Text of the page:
2. If you agree to download and install our toolbar we will collect people's names and job titles and emails. This information is only used to validate emails addresses. Eighty percent of the emails we are collecting on a daily basis are validating existing emails we already have and 20% are new. This means that we can help you make sure you have the most up-to-date information possible. As a result, we can improve the quality of the information for you and everyone else in the Spoke community by validating where other members work through email signature files.

  3. Spoke gets information from three sources: published information about companies, public information available on the web, and information provided by our members. Spoke does not publish private information about people – only name, titles, and company affiliations along with the company's address and main phone number (not direct lines or extensions). This is less than the information on most business cards. This information is never published unless it has been validated.

  4. We want to make sure our directory is accurate and that you are comfortable with your public profile. So, we provide several options to control your information on Spoke:

Please understand that Spoke is a small company. We really want to honor your requests for suppression. If you put in a support request through our website and provide the information we need to suppress your public profile (ideally, your full name, e-mail, and the URL of the page), we promise to suppress the information quickly. But if you send e-mails, it may take us a long time to complete your request and we may not have the resources to let you know it’s been done.

If you doubt any of what is written above: DON'T TAKE OUR WORD FOR IT. Go to the site and look for yourself. Claim your profile and correct the information in it or delete it. Do a search and see what information we actually provide. That's one of the things I love about being in business on the web: The truth will out. I wish these facts were as fun as the rumors, but the facts usually aren't.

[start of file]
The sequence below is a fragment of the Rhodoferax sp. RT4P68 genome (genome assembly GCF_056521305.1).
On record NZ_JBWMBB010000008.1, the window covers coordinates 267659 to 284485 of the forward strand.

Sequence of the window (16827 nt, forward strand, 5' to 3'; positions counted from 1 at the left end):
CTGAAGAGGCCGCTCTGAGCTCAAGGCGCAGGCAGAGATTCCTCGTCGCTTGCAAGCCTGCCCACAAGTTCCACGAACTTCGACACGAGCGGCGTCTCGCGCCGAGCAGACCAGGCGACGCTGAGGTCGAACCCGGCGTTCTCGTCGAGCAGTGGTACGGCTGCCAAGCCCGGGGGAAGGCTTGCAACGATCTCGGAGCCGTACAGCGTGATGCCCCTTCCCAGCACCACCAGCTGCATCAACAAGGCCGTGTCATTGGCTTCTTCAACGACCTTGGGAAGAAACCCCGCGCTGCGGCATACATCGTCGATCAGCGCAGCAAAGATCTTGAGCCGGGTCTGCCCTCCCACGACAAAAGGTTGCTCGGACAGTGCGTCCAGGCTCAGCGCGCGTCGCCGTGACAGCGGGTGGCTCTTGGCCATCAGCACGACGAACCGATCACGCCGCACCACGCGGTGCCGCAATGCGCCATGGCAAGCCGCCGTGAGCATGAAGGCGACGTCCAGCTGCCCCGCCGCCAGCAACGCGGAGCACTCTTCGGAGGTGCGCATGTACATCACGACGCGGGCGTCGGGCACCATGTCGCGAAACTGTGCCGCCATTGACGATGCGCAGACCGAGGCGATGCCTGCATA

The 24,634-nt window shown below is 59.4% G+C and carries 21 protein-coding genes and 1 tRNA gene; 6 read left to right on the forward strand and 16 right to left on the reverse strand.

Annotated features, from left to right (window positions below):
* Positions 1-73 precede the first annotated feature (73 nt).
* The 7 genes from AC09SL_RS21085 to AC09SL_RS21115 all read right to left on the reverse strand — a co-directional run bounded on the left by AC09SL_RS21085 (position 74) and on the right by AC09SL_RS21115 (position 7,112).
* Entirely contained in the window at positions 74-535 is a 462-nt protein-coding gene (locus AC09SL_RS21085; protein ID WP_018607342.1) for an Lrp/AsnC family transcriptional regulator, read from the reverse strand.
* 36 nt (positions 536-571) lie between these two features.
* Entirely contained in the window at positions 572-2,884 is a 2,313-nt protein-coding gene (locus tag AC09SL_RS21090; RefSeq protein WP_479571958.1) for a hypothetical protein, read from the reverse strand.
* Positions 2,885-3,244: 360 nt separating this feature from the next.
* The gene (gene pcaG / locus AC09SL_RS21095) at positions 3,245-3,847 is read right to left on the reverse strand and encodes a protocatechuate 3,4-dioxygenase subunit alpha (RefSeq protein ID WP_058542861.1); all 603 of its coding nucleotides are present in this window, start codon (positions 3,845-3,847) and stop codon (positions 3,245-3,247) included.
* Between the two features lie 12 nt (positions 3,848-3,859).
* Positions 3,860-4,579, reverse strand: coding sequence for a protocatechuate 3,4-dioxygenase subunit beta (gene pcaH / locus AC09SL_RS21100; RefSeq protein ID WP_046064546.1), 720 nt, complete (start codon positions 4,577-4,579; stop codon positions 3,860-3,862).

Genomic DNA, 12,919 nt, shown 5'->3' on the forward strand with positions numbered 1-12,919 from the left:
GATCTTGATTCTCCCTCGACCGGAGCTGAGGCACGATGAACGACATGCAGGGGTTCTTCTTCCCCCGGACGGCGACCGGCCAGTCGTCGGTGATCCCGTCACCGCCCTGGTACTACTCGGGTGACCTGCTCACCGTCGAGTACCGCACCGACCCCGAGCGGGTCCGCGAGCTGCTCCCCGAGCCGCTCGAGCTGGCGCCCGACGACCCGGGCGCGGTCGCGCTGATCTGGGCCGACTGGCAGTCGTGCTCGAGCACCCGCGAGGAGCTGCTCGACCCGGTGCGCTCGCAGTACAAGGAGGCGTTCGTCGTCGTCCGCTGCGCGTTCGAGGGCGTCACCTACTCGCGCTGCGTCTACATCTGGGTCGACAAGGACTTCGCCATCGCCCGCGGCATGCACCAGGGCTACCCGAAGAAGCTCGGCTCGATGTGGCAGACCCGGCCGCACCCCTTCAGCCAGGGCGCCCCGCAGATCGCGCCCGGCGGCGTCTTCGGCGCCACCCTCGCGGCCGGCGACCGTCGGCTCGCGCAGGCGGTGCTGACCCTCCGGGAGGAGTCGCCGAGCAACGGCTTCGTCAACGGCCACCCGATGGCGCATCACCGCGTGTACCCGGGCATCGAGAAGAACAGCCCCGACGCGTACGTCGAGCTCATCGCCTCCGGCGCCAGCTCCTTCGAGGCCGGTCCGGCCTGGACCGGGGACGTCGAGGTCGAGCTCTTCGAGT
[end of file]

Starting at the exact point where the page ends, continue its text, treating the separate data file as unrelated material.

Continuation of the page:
Thursday, February 5, 2009

Welcome aboard!

I'm Frank Vaculin, CEO of Spoke. Welcome to our blog.

First, I want to say thank you to the millions of people who use Spoke every month. Over the last two years, Spoke’s community has grown tremendously and many of our members have asked us to start a blog to exchange ideas and feedback. We think this is a great idea because we have a lot of work to do, and your feedback and ideas will be crucial. We have a lot to learn from you and hope that you will be open with your comments, both good and critical. Our commitment is that we will listen, learn and exchange ideas about how to make Spoke better.

Over the next few months there will be some big changes on the Spoke site. We will be talking about these changes as we release them and we really want to hear back from you. You have also told us about some other topics that are important to you, so we’ll also be talking about a broad range of subjects such as privacy, professional networking, trends in the industry, the quality of our data, and tips and tricks to get the most out of Spoke. We will also be debunking some of the myths about Spoke. Of course, over time, the blog will define itself through interactions with you.

I’m looking forward to learning from and with you.

All the best,